Following the meeting of the EU’s European Council (heads of state) last night, EU President Donald Tusk confirmed that “there will be no negotiations of any kind until the UK formally notifies its intention to withdraw.” He was referring to Article 50 of the Treaty of Lisbon, which London has indicated will not be invoked until October when a new Prime Minister comes in to replace David Cameron. Article 50 is supposed to regulate negotiation for withdrawal. Continue reading
The following was published in the current issue (Spring 2016) of the journal The International Economy as my response to a symposium of views on the question Brexit: The Unintended Consequences:
The Brexit referendum will test the veracity of the claim that international economic integration is impossible without supranational governance. This is what the opponents of Brexit claim, while the Brexit proponents argue that international economic integration will be better served with a reassertion of national sovereignty over supranational governance.
Indeed, the EU insists that if a country wants to have access to its markets it must accept the entire body of acquis communautaire, i.e., the entire body of EU legal acts, court rulings and bureaucratic regulations that have nothing to do with free trade and touch on matters ranging from sports team uniform designs and barmaids’ cleavage regulation to speech code, cultural/ education policy and immigration, and politically correct law enforcement. Most if not all of this acquis communautaire serves no purpose other than the assertion of supranational governance and subversion of traditional national sovereignty.
If Britain votes to exit the EU, it will be voting to get rid of the 13,000-plus acts, rules and regulation of the acquis communautaire, but otherwise to continue Britain’s economic relations with the Continent.
One unintended consequence will show up in the reaction of the European Union leadership to a probable British vote to exit the EU. A lengthy period of UK-EU negotiations will follow Brexit, whose purpose will be to redefine UK-EU relations. The European negotiators will have a choice between preserving the mutually beneficial economic relations (the EU maintains a healthy trade surplus with the UK) even after Britain has rejected the rest of the acquis communautaire, or terminating/curtailing those economic relations in order to punish Britain for its rejection of the EU’s oppressive legal scaffolding.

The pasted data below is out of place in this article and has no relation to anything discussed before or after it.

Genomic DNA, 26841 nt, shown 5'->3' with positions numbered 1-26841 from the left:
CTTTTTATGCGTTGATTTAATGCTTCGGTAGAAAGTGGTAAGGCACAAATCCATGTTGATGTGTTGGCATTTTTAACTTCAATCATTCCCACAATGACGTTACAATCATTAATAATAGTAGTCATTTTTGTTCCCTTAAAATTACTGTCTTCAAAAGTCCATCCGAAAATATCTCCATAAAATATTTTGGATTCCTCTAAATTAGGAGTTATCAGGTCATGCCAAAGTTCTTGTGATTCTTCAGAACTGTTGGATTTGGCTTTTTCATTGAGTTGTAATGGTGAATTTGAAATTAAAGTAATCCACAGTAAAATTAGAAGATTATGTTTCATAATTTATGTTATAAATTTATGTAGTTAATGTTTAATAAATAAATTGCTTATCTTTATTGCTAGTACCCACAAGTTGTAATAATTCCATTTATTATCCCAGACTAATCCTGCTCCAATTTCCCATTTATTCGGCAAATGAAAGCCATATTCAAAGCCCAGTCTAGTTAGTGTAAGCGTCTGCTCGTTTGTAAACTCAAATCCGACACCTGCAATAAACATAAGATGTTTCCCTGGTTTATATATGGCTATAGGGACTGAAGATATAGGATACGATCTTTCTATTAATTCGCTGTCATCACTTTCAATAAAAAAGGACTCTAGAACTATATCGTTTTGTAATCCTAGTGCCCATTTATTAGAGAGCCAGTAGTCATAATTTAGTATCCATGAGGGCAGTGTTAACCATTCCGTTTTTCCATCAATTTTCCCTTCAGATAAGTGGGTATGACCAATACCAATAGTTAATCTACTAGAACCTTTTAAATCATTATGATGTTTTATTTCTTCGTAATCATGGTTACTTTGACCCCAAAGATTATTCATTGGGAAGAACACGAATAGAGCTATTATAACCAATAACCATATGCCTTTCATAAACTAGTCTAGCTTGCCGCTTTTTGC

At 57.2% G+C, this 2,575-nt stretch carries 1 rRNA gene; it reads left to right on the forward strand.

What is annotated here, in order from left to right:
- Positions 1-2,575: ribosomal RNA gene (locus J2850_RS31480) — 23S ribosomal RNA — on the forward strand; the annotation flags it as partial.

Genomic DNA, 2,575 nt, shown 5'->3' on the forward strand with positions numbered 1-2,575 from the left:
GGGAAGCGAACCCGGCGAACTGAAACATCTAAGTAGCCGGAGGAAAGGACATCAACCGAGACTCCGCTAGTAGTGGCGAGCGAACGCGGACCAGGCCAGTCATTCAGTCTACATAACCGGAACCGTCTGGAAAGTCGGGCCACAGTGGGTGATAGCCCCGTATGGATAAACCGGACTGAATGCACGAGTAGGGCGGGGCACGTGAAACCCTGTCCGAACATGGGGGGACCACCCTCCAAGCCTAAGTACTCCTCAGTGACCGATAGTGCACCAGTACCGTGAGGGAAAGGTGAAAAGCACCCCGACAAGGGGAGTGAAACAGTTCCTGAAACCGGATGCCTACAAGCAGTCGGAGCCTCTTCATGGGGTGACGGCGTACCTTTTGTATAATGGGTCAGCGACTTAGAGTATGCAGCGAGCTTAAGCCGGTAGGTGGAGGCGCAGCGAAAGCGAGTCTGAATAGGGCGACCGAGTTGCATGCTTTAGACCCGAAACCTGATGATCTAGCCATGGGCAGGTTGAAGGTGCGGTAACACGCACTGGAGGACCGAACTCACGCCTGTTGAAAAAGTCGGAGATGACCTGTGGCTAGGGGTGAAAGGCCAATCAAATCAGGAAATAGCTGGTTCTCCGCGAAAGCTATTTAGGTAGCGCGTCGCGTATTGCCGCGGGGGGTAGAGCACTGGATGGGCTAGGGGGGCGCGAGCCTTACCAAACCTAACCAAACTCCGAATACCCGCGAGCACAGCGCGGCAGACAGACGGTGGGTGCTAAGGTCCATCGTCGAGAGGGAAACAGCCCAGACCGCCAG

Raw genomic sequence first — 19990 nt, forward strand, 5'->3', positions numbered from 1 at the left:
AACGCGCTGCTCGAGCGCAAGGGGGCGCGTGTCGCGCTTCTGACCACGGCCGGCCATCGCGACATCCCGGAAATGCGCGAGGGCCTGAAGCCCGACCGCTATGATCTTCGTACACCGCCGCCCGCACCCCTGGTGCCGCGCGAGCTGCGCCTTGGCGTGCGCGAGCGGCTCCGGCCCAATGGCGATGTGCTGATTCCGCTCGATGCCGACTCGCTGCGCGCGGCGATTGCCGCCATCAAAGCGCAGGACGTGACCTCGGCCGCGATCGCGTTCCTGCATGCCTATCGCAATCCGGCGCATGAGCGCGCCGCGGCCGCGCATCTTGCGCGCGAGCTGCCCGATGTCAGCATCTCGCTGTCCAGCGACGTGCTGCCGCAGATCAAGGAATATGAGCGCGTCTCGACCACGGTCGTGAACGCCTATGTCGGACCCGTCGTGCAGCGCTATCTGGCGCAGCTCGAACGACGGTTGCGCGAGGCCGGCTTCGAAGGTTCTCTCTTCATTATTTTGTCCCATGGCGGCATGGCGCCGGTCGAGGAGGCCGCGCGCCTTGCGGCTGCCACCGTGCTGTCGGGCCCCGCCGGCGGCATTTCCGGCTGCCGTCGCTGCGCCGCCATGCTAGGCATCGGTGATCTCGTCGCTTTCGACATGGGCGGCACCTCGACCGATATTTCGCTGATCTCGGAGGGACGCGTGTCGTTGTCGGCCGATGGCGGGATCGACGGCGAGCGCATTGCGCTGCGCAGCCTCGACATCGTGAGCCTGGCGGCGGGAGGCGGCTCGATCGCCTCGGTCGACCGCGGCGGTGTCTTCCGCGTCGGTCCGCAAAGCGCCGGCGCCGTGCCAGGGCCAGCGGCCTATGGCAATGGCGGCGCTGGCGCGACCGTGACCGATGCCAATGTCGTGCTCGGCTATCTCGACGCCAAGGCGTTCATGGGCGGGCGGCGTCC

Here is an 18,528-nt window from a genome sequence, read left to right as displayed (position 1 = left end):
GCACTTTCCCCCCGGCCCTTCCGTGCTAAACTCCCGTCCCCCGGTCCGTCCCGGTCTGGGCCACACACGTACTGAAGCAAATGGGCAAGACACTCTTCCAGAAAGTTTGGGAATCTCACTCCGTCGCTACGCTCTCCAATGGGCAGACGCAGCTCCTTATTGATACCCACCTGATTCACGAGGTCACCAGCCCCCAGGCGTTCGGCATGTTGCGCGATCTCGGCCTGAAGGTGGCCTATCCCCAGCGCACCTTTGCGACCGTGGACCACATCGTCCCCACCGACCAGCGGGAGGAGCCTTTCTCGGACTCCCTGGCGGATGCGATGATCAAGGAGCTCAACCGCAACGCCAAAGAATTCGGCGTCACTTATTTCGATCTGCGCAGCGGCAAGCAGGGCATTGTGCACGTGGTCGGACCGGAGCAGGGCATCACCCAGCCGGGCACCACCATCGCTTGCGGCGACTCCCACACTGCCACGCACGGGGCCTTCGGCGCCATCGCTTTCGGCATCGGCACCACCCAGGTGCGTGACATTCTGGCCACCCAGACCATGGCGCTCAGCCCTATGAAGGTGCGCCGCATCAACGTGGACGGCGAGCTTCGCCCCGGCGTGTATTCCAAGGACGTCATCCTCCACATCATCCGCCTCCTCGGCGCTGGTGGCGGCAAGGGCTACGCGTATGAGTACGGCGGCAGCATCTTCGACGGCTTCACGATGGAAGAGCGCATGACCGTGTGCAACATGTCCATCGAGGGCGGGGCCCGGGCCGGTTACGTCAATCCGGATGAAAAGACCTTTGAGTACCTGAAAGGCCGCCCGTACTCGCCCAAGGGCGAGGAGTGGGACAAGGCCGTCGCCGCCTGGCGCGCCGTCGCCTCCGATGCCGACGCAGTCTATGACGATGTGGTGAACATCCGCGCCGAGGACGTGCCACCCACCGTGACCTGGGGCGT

If the European leadership chooses to preserve UK-EU economic relations, they will be signaling to the other members of the EU that it is not necessary to accept the comprehensive supranational overlordship of Brussels in order to enjoy the benefits of international economic integration and free trade. But if, in order to whip into line the remaining EU members, the leadership decides to destroy the hitherto beneficial UK-EU economic relations, the EU leaders will be signaling that their true institutional interest is not international economic integration but the political power of supranational governance arrayed against national sovereignty and the democratic institutions that underlie that sovereignty.
In opposing Brexit, the ideologues of political Europeanism argued to the British public that their Europeanism is motivated by their solicitous concern to preserve the benefits of international economic integration. If Brexit wins the referendum, these ideologues must either accept that international economic integration can also be served by strengthened national sovereignty without supranational governance, or they must resort to the unintended consequence of demolishing economic integration in order to preserve supranational rule.